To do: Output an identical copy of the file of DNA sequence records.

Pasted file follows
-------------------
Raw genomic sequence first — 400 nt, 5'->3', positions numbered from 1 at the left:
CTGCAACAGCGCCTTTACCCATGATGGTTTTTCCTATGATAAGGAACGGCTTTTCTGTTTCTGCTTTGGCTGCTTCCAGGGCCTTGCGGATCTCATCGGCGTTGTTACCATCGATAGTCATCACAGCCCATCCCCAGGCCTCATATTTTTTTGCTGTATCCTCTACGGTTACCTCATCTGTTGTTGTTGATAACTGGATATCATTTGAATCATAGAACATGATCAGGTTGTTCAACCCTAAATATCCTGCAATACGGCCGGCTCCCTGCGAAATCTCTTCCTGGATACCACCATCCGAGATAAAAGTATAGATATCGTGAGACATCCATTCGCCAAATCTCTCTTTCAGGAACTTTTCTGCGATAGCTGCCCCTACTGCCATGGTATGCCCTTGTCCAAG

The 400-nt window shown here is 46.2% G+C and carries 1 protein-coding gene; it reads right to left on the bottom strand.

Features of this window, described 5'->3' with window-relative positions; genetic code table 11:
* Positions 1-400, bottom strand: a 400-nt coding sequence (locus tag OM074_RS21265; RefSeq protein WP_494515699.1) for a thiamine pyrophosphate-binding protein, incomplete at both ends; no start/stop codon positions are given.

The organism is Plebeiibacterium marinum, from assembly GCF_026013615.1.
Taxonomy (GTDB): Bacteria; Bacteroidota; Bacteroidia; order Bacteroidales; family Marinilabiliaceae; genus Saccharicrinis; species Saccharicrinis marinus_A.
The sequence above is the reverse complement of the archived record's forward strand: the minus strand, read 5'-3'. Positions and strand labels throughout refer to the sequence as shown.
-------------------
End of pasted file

Raw genomic sequence first — 400 nt, 5'->3', positions numbered from 1 at the left:
CTGCAACAGCGCCTTTACCCATGATGGTTTTTCCTATGATAAGGAACGGCTTTTCTGTTTCTGCTTTGGCTGCTTCCAGGGCCTTGCGGATCTCATCGGCGTTGTTACCATCGATAGTCATCACAGCCCATCCCCAGGCCTCATATTTTTTTGCTGTATCCTCTACGGTTACCTCATCTGTTGTTGTTGATAACTGGATATCATTTGAATCATAGAACATGATCAGGTTGTTCAACCCTAAATATCCTGCAATACGGCCGGCTCCCTGCGAAATCTCTTCCTGGATACCACCATCCGAGATAAAAGTATAGATATCGTGAGACATCCATTCGCCAAATCTCTCTTTCAGGAACTTTTCTGCGATAGCTGCCCCTACTGCCATGGTATGCCCTTGTCCAAG

The 400-nt window shown here is 46.2% G+C and carries 1 protein-coding gene; it reads right to left on the bottom strand.

Features of this window, described 5'->3' with window-relative positions; genetic code table 11:
* Positions 1-400, bottom strand: a 400-nt coding sequence (locus tag OM074_RS21265; RefSeq protein WP_494515699.1) for a thiamine pyrophosphate-binding protein, incomplete at both ends; no start/stop codon positions are given.

The organism is Plebeiibacterium marinum, from assembly GCF_026013615.1.
Taxonomy (GTDB): Bacteria; Bacteroidota; Bacteroidia; order Bacteroidales; family Marinilabiliaceae; genus Saccharicrinis; species Saccharicrinis marinus_A.
The sequence above is the reverse complement of the archived record's forward strand: the minus strand, read 5'-3'. Positions and strand labels throughout refer to the sequence as shown.